13.Under this head, an applicant must clearly state what loss, if any, he stands to suffer. This principle was enunciated in the case of Shell Ltd vs Kibiru and Another  KLR 410 Platt JA set out two different circumstances when substantial loss could arise as follows:-The learned judge continued to observe that:-
14.Earlier on, Hancox JA in his ruling observed that:-
15.The applicant states that the grant is likely to be executed by the respondent which will render his appeal nugatory. In this appeal, it is correct to say that if the estate of the deceased is distributed before the appeal is heard, then the appeal may be rendered nugatory which would render the applicant to suffer substantial loss.
16.It is not in dispute that the deceased’s estate was distributed equally among his children including the applicant. If the grant was to be executed, the applicant will not suffer any loss in that he will still be in equal footing with his siblings. The parties who bought the land parcels he is complaining of are in possession of the said land. In the event that the appeal is successful, the said parcels would be additional assets for distribution to the beneficiaries. In my view the applicant has failed to establish that he will suffer substantial loss if the order sought are not granted.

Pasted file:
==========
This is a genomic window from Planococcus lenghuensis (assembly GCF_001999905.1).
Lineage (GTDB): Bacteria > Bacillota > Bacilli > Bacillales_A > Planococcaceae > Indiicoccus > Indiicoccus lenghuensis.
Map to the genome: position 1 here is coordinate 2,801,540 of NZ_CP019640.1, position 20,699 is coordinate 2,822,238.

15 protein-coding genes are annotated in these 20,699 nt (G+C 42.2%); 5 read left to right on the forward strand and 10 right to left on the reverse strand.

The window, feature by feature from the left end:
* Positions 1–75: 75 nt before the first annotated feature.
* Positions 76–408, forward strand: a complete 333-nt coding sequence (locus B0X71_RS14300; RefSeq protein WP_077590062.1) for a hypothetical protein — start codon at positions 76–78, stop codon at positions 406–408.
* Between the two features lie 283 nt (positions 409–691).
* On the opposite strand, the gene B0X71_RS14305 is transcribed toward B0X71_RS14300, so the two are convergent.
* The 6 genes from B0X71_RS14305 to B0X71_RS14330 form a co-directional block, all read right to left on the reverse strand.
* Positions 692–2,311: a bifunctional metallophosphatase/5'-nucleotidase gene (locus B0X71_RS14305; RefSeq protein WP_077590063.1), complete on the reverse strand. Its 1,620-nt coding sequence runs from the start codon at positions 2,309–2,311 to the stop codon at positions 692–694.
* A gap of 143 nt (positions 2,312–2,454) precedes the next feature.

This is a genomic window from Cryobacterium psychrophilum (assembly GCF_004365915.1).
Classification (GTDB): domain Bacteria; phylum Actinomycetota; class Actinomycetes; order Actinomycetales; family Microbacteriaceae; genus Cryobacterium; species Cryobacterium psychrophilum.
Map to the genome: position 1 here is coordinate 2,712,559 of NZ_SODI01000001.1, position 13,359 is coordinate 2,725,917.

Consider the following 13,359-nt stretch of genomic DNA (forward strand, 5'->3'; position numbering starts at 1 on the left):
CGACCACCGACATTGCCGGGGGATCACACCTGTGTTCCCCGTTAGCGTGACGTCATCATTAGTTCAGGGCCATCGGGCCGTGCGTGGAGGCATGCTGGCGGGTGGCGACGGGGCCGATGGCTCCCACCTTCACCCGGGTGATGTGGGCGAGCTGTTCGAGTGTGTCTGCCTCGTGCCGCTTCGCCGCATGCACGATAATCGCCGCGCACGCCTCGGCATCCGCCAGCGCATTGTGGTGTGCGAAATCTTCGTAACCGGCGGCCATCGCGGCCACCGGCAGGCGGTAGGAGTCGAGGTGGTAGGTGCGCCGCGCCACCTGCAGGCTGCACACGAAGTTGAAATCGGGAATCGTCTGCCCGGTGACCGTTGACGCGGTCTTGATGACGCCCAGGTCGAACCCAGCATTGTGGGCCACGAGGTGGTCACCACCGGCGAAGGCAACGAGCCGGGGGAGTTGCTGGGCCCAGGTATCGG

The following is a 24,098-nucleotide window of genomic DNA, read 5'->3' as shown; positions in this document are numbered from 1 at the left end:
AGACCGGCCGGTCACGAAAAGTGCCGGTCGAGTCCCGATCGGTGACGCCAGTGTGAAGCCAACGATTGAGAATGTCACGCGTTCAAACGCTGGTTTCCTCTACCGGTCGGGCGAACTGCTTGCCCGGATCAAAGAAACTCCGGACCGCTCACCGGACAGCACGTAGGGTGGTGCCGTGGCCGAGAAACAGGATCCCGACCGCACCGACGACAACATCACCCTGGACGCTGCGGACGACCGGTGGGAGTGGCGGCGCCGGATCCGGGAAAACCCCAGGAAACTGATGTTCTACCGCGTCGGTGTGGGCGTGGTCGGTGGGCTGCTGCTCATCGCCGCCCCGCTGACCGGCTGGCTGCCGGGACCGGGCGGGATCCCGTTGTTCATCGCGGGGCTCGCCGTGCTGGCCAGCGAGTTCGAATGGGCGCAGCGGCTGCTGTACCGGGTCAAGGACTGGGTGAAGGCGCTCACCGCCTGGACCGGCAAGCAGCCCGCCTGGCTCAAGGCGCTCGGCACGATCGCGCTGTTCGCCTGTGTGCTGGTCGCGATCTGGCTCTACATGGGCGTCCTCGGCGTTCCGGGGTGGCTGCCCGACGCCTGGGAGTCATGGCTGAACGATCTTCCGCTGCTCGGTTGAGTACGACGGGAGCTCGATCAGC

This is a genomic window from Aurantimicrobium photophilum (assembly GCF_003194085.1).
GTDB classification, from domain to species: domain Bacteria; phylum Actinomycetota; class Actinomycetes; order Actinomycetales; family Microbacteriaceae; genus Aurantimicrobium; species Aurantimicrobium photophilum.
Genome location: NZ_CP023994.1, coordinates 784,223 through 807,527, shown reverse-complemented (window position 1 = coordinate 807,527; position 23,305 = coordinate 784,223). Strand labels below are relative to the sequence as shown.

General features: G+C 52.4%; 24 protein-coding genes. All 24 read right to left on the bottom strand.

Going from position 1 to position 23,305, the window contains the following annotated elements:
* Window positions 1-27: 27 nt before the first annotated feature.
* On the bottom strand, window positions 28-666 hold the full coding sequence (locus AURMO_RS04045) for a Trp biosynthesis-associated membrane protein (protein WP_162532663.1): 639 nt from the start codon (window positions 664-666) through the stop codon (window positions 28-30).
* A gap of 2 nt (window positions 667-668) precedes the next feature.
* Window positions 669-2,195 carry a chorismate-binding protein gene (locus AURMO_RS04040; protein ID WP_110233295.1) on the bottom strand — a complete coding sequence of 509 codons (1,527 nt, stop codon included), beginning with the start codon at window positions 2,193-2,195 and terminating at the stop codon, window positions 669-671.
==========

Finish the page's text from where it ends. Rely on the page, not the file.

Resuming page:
The application has been made without unreasonable delay.
17.The judgment in Succession No. 199 of 2018 was delivered on 30th June 2021 and the present application was filed on 21st July 2021. I find that the application was brought timeously.
Security of costs.
18.The applicant ought to satisfy the condition of security. In the persuasive case of Gianfranco Manenthi & Another vs Africa merchant Assurance Co. Ltd  eKLR the court observed:-
19.The requirement for security serves the purpose of securing the costs of the respondent in the event that the appeal is not successful. Additionally, it puts a sense of responsibility on the appellant to fast-track his appeal thus preventing undue delay. Any delay in the appeal continues to cause suffering on the respondents in that they cannot enjoy the fruits of their judgement. It is trite law that even in an appeal of this nature security is necessary to bind the appellant in his course in the appeal and to safeguard loss on part of the respondent in the event that the appeal is not successful.
20.The applicant has not given an offer for security but this court has the discretion to set reasonable terms of security.